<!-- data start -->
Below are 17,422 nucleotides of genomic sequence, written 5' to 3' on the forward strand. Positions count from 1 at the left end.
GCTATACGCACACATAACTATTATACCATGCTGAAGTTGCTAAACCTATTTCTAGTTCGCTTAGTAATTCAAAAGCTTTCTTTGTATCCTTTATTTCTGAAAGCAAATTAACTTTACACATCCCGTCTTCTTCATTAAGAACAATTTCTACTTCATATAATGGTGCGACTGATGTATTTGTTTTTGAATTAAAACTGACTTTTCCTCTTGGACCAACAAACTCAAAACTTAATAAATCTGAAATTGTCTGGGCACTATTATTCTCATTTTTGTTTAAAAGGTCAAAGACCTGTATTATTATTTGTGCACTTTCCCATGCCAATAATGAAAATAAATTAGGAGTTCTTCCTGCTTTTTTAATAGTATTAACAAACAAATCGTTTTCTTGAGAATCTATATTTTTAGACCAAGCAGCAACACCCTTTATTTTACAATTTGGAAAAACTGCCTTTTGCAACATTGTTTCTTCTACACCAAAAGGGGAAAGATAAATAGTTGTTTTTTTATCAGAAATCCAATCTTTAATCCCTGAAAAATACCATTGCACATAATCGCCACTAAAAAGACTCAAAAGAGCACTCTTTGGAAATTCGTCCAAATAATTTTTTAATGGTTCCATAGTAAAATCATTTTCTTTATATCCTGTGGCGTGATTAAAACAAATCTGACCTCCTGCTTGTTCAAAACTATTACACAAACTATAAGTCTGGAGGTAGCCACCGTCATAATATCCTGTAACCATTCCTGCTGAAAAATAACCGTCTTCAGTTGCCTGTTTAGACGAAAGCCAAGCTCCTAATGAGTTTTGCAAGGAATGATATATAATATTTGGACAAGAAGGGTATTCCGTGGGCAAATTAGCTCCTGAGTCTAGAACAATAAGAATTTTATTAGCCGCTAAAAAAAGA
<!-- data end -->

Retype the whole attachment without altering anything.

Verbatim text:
Below are 17,422 nucleotides of genomic sequence, written 5' to 3' on the forward strand. Positions count from 1 at the left end.
GCTATACGCACACATAACTATTATACCATGCTGAAGTTGCTAAACCTATTTCTAGTTCGCTTAGTAATTCAAAAGCTTTCTTTGTATCCTTTATTTCTGAAAGCAAATTAACTTTACACATCCCGTCTTCTTCATTAAGAACAATTTCTACTTCATATAATGGTGCGACTGATGTATTTGTTTTTGAATTAAAACTGACTTTTCCTCTTGGACCAACAAACTCAAAACTTAATAAATCTGAAATTGTCTGGGCACTATTATTCTCATTTTTGTTTAAAAGGTCAAAGACCTGTATTATTATTTGTGCACTTTCCCATGCCAATAATGAAAATAAATTAGGAGTTCTTCCTGCTTTTTTAATAGTATTAACAAACAAATCGTTTTCTTGAGAATCTATATTTTTAGACCAAGCAGCAACACCCTTTATTTTACAATTTGGAAAAACTGCCTTTTGCAACATTGTTTCTTCTACACCAAAAGGGGAAAGATAAATAGTTGTTTTTTTATCAGAAATCCAATCTTTAATCCCTGAAAAATACCATTGCACATAATCGCCACTAAAAAGACTCAAAAGAGCACTCTTTGGAAATTCGTCCAAATAATTTTTTAATGGTTCCATAGTAAAATCATTTTCTTTATATCCTGTGGCGTGATTAAAACAAATCTGACCTCCTGCTTGTTCAAAACTATTACACAAACTATAAGTCTGGAGGTAGCCACCGTCATAATATCCTGTAACCATTCCTGCTGAAAAATAACCGTCTTCAGTTGCCTGTTTAGACGAAAGCCAAGCTCCTAATGAGTTTTGCAAGGAATGATATATAATATTTGGACAAGAAGGGTATTCCGTGGGCAAATTAGCTCCTGAGTCTAGAACAATAAGAATTTTATTAGCCGCTAAAAAAAGA